The campaign of parliamentary visits to migrant detention sites was launched on 24 April 2013 at the European Parliament
Over three months, members of European and national parliaments took action, asserting their right – guaranteed by law – to visit detention sites, in order to strengthen citizen surveillance of these structures, to underline the need for transparency and to give greater visibility to problems related to the detention of migrants. These visits aimed to encourage reform of national and European laws to increase respect for human rights.
The visits were organised with representatives of civil society, NGOs and the media, in support of the demands of the campaign “Open Access Now”, launched by the networks Migreurop and European Alternatives.
Visits were made to a total of 21 places of detention, in Belgium, Cyprus, Spain, France, Italy and Lebanon.
For the past 20 years, detention of migrants and asylum seekers has been steadily increasing within the European Union (EU) and at its southern and eastern borders. Between 2000 and 2012, the number of detention sites identified by Migreurop in EU countries and at the borders of the Union grew from 324 to 473
See the fifth edition of the Migreurop Encampment Map, 2012 [available online] . Each year, almost 600,000 migrants are detained on EU territory with the aim of “managing migration”.
In anticipation of the publication of a report by the European Commission evaluating the implementation of the “Return” Directive (Directive 2008/115/CE), expected at the end of 2013, this new campaign of visits shows that detention conditions of these populations labelled “undesirable” still fail to respect fundamental human rights. The campaign also reveals that the effectiveness of recourse to detention, in terms of the objectives announced, is open to question, although it is presented as a key tool for migration management.
These detention sites, where migrants are held on the sole basis that they did not respect rules on entry and stay, are administrative detention sites and not prisons. Yet, although they do not have the label, they very often resemble prisons.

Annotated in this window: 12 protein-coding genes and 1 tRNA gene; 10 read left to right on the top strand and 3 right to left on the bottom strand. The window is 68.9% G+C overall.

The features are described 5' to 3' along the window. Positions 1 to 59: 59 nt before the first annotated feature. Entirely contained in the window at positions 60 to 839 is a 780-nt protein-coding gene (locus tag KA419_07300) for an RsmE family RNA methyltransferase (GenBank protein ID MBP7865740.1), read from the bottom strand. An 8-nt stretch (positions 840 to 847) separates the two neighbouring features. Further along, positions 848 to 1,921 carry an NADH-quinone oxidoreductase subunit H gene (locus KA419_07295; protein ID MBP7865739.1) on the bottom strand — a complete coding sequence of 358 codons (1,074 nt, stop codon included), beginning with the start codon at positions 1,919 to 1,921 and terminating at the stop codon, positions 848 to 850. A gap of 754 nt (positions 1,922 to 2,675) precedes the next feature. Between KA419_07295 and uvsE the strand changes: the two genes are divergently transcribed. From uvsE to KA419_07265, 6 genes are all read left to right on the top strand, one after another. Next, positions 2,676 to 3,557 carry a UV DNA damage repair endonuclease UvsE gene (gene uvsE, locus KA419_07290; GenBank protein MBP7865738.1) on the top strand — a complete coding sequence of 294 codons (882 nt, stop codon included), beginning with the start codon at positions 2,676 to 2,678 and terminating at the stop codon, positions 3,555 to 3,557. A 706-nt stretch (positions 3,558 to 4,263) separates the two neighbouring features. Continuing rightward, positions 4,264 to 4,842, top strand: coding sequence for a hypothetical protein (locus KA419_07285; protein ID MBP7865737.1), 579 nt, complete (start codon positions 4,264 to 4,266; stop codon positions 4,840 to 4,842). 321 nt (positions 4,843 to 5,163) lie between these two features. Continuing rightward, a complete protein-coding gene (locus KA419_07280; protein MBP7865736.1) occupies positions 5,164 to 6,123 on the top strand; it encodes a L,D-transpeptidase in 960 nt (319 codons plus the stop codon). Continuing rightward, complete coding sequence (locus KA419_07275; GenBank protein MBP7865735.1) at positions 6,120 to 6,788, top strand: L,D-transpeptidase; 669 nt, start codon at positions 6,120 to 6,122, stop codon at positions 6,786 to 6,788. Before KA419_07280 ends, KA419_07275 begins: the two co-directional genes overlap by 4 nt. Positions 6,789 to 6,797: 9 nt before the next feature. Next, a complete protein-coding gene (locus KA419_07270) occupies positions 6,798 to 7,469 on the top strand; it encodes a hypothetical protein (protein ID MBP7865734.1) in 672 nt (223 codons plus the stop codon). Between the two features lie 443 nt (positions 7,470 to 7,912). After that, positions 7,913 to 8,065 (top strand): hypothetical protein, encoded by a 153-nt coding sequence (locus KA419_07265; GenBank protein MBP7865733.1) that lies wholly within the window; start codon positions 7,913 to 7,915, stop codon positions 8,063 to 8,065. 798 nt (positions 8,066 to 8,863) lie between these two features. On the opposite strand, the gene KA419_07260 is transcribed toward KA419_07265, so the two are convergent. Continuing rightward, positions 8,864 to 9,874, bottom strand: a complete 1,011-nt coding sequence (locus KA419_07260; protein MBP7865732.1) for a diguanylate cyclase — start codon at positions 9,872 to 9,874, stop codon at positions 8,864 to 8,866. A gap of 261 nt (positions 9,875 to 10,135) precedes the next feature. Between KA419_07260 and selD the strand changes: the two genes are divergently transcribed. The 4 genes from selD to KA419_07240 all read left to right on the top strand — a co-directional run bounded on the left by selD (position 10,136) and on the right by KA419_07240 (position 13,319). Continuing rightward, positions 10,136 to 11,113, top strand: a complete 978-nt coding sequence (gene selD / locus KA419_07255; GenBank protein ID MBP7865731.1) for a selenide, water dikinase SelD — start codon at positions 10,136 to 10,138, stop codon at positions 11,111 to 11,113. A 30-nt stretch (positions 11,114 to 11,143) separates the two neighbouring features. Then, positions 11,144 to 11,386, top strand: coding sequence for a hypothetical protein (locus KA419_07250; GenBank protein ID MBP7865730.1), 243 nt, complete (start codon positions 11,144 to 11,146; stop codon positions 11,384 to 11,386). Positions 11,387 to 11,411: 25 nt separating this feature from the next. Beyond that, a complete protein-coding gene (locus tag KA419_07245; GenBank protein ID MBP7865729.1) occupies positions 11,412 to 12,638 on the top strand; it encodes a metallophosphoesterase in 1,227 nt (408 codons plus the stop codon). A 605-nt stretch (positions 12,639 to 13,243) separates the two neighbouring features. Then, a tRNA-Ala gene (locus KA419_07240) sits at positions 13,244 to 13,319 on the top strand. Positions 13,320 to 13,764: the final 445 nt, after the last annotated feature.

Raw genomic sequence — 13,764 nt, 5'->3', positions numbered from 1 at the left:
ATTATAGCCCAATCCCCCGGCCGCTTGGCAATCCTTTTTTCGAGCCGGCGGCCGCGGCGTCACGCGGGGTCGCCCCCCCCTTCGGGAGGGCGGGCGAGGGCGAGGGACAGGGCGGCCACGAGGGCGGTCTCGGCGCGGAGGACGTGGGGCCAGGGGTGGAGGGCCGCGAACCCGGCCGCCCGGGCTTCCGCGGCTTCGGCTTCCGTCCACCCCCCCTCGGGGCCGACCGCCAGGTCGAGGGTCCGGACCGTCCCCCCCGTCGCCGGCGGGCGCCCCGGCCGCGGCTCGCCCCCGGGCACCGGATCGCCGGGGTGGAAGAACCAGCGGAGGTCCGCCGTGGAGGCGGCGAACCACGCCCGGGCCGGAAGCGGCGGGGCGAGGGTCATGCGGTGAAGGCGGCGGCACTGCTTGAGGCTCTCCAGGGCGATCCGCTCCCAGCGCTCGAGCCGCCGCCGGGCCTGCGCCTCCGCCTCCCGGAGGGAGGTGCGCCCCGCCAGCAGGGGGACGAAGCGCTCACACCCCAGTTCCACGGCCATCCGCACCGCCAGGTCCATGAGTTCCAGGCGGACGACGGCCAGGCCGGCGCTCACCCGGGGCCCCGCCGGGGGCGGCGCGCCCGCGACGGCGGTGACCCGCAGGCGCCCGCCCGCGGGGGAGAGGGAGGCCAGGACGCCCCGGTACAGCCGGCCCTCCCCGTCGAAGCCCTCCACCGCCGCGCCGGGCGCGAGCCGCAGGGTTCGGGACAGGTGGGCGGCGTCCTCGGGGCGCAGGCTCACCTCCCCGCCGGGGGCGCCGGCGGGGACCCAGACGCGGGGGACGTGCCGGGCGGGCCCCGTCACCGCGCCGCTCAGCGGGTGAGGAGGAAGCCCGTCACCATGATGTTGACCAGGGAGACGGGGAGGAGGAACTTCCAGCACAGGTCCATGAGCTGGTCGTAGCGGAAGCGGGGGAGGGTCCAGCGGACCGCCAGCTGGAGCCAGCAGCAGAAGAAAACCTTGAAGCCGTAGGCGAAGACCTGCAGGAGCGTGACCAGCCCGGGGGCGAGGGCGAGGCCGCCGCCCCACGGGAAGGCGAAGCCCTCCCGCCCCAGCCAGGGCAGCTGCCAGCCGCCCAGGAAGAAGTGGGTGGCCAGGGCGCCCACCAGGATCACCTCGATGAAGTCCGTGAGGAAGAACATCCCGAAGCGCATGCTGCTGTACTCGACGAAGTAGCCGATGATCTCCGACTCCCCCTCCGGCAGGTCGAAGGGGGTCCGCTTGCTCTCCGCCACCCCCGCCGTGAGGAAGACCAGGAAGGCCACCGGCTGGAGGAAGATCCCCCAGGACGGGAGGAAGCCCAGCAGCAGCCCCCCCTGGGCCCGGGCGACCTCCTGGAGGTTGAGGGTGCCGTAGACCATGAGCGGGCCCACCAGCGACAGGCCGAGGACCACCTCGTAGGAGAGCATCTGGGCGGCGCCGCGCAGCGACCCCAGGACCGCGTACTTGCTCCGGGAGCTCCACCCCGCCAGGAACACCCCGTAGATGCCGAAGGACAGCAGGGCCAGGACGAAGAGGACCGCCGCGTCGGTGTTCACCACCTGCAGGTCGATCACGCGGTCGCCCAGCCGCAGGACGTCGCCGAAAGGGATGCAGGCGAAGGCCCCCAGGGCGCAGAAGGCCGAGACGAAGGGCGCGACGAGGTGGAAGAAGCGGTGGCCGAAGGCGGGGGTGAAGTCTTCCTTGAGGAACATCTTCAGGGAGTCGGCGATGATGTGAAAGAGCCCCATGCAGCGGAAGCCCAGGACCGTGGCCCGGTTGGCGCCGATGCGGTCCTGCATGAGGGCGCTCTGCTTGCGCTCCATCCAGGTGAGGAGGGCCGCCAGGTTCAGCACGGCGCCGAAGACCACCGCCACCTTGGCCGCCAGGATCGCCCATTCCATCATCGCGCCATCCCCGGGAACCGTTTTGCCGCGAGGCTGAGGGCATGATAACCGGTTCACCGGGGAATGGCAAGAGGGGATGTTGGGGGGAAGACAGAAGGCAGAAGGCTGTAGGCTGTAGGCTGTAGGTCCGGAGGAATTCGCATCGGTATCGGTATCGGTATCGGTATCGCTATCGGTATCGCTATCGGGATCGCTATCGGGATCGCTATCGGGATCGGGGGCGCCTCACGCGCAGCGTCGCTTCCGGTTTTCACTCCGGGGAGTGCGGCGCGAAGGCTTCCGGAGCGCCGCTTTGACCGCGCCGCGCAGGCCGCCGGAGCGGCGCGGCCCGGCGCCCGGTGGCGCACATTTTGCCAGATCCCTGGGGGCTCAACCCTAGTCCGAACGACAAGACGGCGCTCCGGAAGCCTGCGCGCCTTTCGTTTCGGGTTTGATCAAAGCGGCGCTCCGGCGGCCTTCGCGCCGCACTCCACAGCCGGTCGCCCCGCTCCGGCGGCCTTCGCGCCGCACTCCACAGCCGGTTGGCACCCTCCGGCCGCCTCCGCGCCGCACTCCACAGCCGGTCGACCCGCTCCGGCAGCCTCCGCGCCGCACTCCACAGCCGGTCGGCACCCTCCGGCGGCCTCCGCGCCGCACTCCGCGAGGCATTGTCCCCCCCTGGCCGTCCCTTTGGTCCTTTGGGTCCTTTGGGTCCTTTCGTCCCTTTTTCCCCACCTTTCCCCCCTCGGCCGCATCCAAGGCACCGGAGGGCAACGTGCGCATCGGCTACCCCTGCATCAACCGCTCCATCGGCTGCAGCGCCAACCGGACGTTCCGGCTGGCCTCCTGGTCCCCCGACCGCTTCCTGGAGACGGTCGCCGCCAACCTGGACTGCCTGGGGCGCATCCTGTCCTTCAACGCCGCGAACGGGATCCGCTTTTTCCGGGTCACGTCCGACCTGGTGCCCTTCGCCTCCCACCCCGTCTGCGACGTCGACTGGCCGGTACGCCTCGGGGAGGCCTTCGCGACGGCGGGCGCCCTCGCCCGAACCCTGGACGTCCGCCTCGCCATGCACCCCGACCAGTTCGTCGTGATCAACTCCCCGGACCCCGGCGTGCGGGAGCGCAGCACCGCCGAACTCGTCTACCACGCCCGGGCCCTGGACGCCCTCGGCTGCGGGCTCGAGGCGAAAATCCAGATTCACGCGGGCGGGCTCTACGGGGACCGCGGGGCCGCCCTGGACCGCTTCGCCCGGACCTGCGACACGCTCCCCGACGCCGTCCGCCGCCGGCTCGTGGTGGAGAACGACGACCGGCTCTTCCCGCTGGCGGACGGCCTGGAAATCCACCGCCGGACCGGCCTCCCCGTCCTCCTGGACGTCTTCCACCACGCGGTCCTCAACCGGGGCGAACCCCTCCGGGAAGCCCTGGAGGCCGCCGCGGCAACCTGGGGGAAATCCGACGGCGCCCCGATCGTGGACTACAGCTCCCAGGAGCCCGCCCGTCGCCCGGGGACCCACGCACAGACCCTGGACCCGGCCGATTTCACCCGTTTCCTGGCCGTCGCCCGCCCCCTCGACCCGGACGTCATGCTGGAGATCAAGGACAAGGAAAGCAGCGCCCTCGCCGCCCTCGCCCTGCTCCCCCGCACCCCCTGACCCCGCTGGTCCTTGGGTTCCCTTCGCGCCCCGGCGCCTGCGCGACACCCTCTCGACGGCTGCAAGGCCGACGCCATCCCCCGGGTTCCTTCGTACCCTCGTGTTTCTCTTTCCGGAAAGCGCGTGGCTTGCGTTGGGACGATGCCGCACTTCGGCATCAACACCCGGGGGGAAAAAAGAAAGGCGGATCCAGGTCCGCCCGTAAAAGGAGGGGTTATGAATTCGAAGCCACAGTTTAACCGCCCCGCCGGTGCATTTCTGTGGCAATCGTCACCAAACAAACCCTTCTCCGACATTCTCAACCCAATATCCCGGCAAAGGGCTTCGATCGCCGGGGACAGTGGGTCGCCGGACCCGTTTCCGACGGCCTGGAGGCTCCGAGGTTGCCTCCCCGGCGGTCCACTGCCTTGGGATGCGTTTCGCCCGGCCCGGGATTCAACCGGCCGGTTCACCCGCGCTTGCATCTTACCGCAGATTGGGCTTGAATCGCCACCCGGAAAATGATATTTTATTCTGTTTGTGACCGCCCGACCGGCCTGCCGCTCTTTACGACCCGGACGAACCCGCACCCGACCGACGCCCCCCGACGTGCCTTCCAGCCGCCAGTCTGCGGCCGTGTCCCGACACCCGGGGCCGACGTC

The almost impenetrable nature of these sites, often surrounded by barbed wire, makes access difficult for civil society, journalists and families of detained persons, leaving them alone in their distress. Although some progress has been noted, obstacles to the citizen awareness, promoted by our campaign, persist.
The campaign “Open Access Now” continues to mobilise against the opacity of these places which remain particular sites of human rights violations, despite the fact that these rights are guaranteed by international instruments ratified by the majority of the countries concerned.
You will find attached an analysis of the main findings of the campaign, as well as the summaries of the visits in each country.
See press statements “Open Access”: www.openaccessnow.eu
Sign the appeal: www.openaccessnow.eu
Test the reality of access: Is it possible to speak with detainees ? Can one have a clear overview of the conditions of detention and report them ?
Gather information on detention centres around Europe.
For more information on the organization of visits, download the “Campaign Kit” available in 4 languages (Tools section of the site OpenAccess).
Here you can dowload the last report of the campaigns (24 april – 31 june 2013) of parliamentary visits organised in the framework of Open Access Now:
Tester l’effectivité du droit d’accès: est-il possible de parler avec les détenus? Peut-on avoir une véritable vue d’ensemble des conditions de détention et en rapporter?
Compiler les informations des pays d’Europe et du monde
Pour plus d’information sur l’organisation des visites, télécharger le “Kit de campagne”disponible en 4 langues (rubrique Outils du site OpenAccess).
Vous pouvez télécharger ici le dernier rapport (24 avril – 31 juin 2013) des campagnes de visites parlementaires organisées dans le cadre d’Open Access Now: